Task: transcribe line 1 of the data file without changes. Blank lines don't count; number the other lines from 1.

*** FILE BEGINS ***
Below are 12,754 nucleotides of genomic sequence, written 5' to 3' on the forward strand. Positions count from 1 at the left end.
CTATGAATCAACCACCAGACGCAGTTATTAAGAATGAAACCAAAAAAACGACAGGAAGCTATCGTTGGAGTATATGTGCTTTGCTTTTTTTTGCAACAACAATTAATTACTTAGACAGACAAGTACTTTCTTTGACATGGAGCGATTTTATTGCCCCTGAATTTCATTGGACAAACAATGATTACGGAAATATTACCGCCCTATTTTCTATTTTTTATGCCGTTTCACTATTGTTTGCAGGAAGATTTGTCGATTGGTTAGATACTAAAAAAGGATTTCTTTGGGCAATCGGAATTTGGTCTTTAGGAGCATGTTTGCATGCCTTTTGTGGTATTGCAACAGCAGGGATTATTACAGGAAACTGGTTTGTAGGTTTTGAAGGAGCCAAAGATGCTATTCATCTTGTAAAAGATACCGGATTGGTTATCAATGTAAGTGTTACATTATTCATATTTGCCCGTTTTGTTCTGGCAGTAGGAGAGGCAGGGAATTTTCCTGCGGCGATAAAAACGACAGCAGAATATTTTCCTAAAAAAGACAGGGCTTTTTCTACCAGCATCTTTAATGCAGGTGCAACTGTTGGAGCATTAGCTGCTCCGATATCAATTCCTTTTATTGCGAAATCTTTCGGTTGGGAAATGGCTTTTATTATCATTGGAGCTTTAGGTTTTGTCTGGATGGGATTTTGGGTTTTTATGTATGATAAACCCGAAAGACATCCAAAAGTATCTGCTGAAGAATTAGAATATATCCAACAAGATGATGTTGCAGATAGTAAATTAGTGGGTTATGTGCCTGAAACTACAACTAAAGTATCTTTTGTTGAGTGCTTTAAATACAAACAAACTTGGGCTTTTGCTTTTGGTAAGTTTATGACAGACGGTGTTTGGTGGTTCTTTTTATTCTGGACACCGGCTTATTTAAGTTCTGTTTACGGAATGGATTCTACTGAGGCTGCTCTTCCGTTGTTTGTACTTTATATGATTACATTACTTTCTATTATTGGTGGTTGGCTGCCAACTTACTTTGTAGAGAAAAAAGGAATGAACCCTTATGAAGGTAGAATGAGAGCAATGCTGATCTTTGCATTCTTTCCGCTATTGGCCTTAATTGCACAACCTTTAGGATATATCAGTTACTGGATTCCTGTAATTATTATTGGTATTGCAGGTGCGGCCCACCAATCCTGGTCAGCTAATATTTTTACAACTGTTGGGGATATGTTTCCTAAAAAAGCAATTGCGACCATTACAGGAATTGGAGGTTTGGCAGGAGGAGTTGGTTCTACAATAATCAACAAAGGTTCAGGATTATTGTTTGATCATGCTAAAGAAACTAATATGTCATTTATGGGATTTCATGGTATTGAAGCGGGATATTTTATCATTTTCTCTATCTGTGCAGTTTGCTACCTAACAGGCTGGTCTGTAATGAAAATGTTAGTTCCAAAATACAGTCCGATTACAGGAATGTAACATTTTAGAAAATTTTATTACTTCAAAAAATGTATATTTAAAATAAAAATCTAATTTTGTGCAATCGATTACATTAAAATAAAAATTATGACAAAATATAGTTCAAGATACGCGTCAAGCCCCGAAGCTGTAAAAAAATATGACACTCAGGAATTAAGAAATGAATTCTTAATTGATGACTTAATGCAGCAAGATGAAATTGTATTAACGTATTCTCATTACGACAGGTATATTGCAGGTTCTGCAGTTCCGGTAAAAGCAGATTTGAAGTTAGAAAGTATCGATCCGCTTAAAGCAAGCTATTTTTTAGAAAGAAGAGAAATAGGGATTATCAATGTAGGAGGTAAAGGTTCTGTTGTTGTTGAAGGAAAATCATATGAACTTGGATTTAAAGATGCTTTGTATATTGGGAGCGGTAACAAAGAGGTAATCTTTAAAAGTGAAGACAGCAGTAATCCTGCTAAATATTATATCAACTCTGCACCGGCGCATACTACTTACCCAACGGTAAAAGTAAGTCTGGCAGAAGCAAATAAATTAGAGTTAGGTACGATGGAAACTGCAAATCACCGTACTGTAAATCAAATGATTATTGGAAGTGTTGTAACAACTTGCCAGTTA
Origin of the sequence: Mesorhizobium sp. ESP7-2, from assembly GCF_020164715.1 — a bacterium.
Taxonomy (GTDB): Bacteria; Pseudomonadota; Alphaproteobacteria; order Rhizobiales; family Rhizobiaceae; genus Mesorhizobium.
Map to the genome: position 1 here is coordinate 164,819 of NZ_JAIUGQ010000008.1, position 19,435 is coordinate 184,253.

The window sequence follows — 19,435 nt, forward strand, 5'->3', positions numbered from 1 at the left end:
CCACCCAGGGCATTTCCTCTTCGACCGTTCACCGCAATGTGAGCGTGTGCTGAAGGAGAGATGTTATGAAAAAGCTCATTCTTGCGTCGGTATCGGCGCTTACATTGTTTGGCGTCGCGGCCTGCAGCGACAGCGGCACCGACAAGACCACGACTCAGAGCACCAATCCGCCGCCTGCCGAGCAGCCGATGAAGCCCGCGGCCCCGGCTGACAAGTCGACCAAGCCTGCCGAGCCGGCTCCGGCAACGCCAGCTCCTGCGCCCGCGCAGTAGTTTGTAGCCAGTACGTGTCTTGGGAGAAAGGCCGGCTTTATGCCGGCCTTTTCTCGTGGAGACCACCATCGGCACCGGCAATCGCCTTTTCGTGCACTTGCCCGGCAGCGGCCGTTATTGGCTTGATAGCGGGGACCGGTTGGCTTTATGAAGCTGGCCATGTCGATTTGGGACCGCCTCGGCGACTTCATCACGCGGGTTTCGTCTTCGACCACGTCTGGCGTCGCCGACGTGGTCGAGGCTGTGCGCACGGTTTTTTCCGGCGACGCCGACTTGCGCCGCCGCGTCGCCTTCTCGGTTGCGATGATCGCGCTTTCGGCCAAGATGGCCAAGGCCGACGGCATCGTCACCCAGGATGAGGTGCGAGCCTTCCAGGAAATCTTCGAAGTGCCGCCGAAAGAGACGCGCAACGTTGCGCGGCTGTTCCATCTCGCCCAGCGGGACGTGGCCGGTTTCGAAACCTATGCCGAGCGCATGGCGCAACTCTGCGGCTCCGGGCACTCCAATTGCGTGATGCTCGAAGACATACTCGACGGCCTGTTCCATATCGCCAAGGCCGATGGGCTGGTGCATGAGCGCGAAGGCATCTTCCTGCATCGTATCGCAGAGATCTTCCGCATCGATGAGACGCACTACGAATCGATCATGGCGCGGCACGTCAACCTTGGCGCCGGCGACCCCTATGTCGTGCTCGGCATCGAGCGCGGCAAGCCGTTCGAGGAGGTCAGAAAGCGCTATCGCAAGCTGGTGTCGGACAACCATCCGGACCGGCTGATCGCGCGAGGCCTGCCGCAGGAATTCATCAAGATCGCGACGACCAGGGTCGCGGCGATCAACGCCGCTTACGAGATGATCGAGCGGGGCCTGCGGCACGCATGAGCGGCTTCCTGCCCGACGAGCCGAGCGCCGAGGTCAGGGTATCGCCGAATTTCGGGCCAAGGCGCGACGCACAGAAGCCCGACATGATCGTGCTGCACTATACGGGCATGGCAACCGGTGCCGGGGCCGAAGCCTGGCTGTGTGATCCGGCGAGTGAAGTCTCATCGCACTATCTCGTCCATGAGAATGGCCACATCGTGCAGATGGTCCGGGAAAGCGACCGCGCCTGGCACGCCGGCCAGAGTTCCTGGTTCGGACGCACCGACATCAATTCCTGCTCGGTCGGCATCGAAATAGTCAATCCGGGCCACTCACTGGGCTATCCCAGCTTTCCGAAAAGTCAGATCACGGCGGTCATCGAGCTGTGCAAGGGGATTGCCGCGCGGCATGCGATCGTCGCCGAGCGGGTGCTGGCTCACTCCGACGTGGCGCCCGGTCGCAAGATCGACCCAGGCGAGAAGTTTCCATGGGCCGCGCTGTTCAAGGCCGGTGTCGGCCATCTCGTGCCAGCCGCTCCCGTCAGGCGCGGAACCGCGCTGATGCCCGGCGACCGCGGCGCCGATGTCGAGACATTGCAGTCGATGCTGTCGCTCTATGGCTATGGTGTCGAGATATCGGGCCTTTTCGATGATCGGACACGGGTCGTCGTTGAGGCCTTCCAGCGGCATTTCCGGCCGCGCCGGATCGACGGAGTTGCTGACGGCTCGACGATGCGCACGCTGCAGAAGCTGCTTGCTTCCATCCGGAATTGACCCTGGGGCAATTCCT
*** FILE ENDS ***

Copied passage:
Below are 12,754 nucleotides of genomic sequence, written 5' to 3' on the forward strand. Positions count from 1 at the left end.